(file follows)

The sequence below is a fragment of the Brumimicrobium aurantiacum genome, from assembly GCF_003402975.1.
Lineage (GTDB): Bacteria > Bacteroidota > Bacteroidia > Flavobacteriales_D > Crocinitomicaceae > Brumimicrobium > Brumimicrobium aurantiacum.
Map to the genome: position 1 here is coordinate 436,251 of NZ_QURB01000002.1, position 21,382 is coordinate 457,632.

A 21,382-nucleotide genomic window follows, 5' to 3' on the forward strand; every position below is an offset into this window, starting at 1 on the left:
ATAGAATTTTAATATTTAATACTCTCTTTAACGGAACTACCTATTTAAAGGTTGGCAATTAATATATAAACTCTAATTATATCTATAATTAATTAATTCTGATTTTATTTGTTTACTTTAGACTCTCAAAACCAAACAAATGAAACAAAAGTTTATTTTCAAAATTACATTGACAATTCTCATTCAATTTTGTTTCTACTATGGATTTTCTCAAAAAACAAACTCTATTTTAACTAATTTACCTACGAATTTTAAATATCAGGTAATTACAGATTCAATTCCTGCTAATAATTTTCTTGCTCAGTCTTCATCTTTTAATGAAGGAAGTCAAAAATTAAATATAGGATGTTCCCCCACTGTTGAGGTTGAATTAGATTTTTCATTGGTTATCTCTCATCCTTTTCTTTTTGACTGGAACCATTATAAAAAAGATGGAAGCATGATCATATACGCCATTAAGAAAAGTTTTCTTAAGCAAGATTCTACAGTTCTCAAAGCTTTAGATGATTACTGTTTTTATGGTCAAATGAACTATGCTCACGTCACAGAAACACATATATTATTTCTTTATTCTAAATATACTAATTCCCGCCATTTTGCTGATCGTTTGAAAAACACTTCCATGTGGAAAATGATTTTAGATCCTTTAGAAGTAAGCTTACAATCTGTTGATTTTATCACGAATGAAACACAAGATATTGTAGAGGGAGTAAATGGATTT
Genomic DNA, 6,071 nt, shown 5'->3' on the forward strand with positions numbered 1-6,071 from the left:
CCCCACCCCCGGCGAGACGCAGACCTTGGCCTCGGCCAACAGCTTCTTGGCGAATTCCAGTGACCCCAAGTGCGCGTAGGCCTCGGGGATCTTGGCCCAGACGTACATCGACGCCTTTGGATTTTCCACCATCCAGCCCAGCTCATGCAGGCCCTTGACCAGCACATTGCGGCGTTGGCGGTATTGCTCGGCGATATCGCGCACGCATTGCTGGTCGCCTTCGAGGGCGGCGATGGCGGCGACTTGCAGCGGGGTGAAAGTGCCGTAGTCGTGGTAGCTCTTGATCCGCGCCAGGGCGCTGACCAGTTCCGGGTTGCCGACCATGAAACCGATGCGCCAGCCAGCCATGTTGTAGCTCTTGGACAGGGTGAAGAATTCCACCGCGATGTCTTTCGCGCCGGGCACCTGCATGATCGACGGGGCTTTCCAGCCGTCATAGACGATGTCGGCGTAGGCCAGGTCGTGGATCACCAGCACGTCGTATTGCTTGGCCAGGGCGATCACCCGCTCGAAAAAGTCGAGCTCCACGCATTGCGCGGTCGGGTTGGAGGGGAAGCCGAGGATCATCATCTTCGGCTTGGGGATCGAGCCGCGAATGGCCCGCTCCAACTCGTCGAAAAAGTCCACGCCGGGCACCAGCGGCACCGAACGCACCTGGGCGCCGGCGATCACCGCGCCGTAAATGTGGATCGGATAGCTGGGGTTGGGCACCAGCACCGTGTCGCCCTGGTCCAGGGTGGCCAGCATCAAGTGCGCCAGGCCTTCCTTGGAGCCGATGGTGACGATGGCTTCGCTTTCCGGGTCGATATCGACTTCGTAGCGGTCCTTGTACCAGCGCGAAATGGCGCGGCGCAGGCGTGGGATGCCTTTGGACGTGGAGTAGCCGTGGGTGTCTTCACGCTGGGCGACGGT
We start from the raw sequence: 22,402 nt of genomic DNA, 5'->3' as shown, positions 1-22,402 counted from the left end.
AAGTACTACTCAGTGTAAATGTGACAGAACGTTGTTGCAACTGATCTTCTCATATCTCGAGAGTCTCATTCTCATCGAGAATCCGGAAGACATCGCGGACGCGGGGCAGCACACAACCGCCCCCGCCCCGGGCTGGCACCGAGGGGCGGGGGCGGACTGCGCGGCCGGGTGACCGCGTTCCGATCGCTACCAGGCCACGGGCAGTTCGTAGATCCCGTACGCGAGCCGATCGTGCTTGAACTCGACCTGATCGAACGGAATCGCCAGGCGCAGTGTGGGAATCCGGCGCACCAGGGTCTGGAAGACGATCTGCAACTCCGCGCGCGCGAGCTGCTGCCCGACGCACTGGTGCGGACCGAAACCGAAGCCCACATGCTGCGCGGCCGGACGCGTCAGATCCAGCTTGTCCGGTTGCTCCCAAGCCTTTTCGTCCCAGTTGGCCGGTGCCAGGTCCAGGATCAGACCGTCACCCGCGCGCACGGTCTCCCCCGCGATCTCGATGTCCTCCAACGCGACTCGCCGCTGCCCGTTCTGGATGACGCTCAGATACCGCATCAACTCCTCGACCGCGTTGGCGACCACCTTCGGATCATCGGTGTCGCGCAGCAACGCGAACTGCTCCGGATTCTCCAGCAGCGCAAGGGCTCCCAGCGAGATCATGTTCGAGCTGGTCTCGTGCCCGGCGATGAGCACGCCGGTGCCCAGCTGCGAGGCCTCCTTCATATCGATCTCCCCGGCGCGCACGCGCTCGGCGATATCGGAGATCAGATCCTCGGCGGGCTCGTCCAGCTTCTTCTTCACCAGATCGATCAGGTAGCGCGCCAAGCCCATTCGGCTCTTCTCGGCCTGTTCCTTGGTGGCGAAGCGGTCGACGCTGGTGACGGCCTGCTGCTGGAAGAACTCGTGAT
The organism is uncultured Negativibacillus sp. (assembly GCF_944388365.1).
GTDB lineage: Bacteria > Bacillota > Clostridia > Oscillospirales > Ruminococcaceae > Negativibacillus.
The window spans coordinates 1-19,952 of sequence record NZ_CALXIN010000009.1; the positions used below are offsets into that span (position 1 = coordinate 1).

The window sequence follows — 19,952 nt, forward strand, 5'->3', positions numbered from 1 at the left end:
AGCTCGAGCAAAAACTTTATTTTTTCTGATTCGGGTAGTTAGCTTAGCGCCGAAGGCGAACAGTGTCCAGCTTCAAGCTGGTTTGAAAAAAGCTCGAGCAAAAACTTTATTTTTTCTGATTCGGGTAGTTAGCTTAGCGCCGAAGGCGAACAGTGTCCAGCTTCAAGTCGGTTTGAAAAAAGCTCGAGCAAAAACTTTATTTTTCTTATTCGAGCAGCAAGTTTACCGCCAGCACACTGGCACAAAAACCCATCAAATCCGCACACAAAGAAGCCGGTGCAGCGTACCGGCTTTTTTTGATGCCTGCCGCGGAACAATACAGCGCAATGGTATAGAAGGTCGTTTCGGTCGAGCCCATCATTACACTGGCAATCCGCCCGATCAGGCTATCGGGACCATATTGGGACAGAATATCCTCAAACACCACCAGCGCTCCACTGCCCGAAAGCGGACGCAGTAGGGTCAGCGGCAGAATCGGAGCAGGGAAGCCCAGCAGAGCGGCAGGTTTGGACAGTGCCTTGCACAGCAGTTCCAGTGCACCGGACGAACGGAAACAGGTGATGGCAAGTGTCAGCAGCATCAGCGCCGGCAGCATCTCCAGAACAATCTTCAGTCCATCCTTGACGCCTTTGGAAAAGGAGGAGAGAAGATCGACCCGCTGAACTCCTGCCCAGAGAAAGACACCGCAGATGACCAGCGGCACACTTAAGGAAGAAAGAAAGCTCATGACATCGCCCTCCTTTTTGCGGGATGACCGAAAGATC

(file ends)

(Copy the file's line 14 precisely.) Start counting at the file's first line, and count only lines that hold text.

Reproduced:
AGCTCGAGCAAAAACTTTATTTTTTCTGATTCGGGTAGTTAGCTTAGCGCCGAAGGCGAACAGTGTCCAGCTTCAAGCTGGTTTGAAAAAAGCTCGAGCAAAAACTTTATTTTTTCTGATTCGGGTAGTTAGCTTAGCGCCGAAGGCGAACAGTGTCCAGCTTCAAGTCGGTTTGAAAAAAGCTCGAGCAAAAACTTTATTTTTCTTATTCGAGCAGCAAGTTTACCGCCAGCACACTGGCACAAAAACCCATCAAATCCGCACACAAAGAAGCCGGTGCAGCGTACCGGCTTTTTTTGATGCCTGCCGCGGAACAATACAGCGCAATGGTATAGAAGGTCGTTTCGGTCGAGCCCATCATTACACTGGCAATCCGCCCGATCAGGCTATCGGGACCATATTGGGACAGAATATCCTCAAACACCACCAGCGCTCCACTGCCCGAAAGCGGACGCAGTAGGGTCAGCGGCAGAATCGGAGCAGGGAAGCCCAGCAGAGCGGCAGGTTTGGACAGTGCCTTGCACAGCAGTTCCAGTGCACCGGACGAACGGAAACAGGTGATGGCAAGTGTCAGCAGCATCAGCGCCGGCAGCATCTCCAGAACAATCTTCAGTCCATCCTTGACGCCTTTGGAAAAGGAGGAGAGAAGATCGACCCGCTGAACTCCTGCCCAGAGAAAGACACCGCAGATGACCAGCGGCACACTTAAGGAAGAAAGAAAGCTCATGACATCGCCCTCCTTTTTGCGGGATGACCGAAAGATC